Both pure cotton and silk Kota form part of ‘The Weaves of Kota’ exhibition, which is on till

Kota doria is a unique and an almost transparent weave whose production process by Rajasthani villages tells its distinct textile story. Soft to the touch, yet with a serried feel at the edges, it is woven on a traditional pit loom in such a fashion that it produces square checks patterning on the fabric. The delicately wrought checks are known locally as ‘khats’ that gives Kota doria a transparent look and ethereal feel. Spread to dry in the lawns, the essentially rainbow coloured fabric often gives the countryside a surreal look of fields of colours merging in the sun.

Weaver Noor Mohammed whose family has woven Kota doria saris for countless generations is steeped in its history and lore. He uses near poetic analogy to describe the unique method of peg warping and brush sizing which is special to the Kota doria process. “We brush onion juice and rice paste with a lot of care into the yarn. It makes the yarn so strong that no additional finishing process is required once the fabric is woven.”

He continues “I come from Kaitheen, the biggest Kota doria producing village in Kota district. Ours is a village of 15,000 people and we have 2,500 looms. We are weavers who have been working here for 300 years though our fore-fathers were brought here by Maharao Kishore Singh in the 17 Century.”

Weaving technique

Noor Mohammed has a large sized eight ft by eight ft pit loom in his house, where three to four people work. “I am the weaver,” says Noor, “and I translate the design drawn by the traditional designer on paper. The yarn is prepared by another expert before we set up the loom. There are two expert dyers in the village, as also block printers, dabu experts, etc. Yet another helper takes the saris and fabric to the lawn for drying.” Weaving is done at pit looms with the shuttle technique which has a great potential for improvisation. The designs are transferred on to the fabric using dobby, jacquard or the jaala techniques. While the yarn is procured from Bangalore, the real zari is from Surat. Both vegetable and azo free chemical dyes are used.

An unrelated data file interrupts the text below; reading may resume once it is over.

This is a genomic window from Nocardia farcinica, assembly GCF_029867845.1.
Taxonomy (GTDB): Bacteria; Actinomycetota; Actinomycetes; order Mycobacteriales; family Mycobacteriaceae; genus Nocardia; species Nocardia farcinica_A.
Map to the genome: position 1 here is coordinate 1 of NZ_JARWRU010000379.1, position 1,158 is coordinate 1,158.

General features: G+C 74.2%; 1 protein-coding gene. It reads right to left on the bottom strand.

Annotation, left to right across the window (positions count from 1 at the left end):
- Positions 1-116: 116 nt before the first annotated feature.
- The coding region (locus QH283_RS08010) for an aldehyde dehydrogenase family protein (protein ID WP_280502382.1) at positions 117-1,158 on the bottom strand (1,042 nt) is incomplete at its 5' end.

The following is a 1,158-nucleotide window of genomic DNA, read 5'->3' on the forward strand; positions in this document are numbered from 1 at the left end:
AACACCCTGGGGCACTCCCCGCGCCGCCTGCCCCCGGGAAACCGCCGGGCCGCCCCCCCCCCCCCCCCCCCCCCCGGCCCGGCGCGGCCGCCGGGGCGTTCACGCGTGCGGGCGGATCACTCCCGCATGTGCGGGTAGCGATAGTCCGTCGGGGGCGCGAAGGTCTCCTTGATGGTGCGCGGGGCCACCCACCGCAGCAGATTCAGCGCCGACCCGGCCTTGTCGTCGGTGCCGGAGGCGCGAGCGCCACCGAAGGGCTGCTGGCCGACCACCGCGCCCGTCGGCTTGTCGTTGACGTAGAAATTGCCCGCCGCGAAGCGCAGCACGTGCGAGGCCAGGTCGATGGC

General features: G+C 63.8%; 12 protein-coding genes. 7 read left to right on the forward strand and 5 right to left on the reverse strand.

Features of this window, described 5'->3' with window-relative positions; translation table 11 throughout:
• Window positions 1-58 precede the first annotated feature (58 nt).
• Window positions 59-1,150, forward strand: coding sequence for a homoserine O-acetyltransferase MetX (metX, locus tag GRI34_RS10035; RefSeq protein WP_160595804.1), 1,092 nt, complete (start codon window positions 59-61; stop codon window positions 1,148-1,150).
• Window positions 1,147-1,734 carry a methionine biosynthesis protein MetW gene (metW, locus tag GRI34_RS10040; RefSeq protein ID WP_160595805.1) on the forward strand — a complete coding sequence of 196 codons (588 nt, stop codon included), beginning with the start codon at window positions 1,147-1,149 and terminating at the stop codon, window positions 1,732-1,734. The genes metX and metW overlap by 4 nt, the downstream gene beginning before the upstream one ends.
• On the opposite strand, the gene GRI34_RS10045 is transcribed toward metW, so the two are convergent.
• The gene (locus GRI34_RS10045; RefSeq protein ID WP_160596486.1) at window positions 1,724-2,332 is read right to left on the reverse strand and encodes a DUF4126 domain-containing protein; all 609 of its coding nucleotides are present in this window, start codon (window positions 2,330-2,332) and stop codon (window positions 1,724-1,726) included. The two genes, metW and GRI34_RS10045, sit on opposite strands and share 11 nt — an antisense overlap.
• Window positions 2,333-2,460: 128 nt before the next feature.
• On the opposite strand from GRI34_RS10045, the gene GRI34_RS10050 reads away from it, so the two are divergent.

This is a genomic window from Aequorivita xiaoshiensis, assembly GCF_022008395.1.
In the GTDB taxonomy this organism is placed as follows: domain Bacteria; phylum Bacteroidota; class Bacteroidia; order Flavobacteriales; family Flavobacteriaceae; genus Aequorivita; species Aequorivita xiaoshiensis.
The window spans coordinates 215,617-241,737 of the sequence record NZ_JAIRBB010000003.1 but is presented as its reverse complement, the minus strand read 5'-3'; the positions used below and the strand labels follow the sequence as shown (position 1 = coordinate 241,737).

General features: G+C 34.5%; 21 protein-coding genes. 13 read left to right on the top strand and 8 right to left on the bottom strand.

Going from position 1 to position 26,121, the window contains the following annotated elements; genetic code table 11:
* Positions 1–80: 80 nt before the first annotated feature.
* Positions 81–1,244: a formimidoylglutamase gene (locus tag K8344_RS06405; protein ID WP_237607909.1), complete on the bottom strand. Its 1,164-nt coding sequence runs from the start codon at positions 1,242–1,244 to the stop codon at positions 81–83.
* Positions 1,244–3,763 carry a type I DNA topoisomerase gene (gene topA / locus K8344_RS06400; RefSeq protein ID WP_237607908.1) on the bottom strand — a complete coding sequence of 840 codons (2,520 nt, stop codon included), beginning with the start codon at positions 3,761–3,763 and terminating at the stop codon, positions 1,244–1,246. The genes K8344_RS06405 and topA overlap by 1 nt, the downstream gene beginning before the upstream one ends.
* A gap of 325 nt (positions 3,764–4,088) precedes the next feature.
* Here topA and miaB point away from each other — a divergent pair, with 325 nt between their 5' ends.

The actual weaving, Noor Mohammed says, is a labour of lore. “We often improvise on the loom and always keep changing it keeping the client in mind.”

The collection which he has brought to Chennai for ‘The Weaves of Kota’ exhibition features the work of 100 weavers. Both pure cotton and silk Kota form part of the exhibition, apart from a wide range of silk cotton saris, tie and dye, leheriya, Dabu resist and Indigo block prints that are on display.

Dramatic designs

Soft, ‘sherbeti’ colours with pure and tested zari borders, jewel tones, silk cottons and cotton saris with dramatic broad borders form part of the evening wear collection. Festive wear saris include floral and vine motifs woven all-over in gentle colours, enormous gold amris woven on border and pallu as well as alternate stripes of gold and silver on borders. Pure silk tissues in lovely yellows and greens, deep blue and vibrant yellow saris with dramatic pallus and borders in zari are other saris displayed along with designer duppattas and stoles.

The ‘Weaves of Kota’ exhibition is on view at The Palace, 1/23 A, 7 avenue, Besant Nagar, Chennai - 90.

More In: Crafts | Arts | Chennai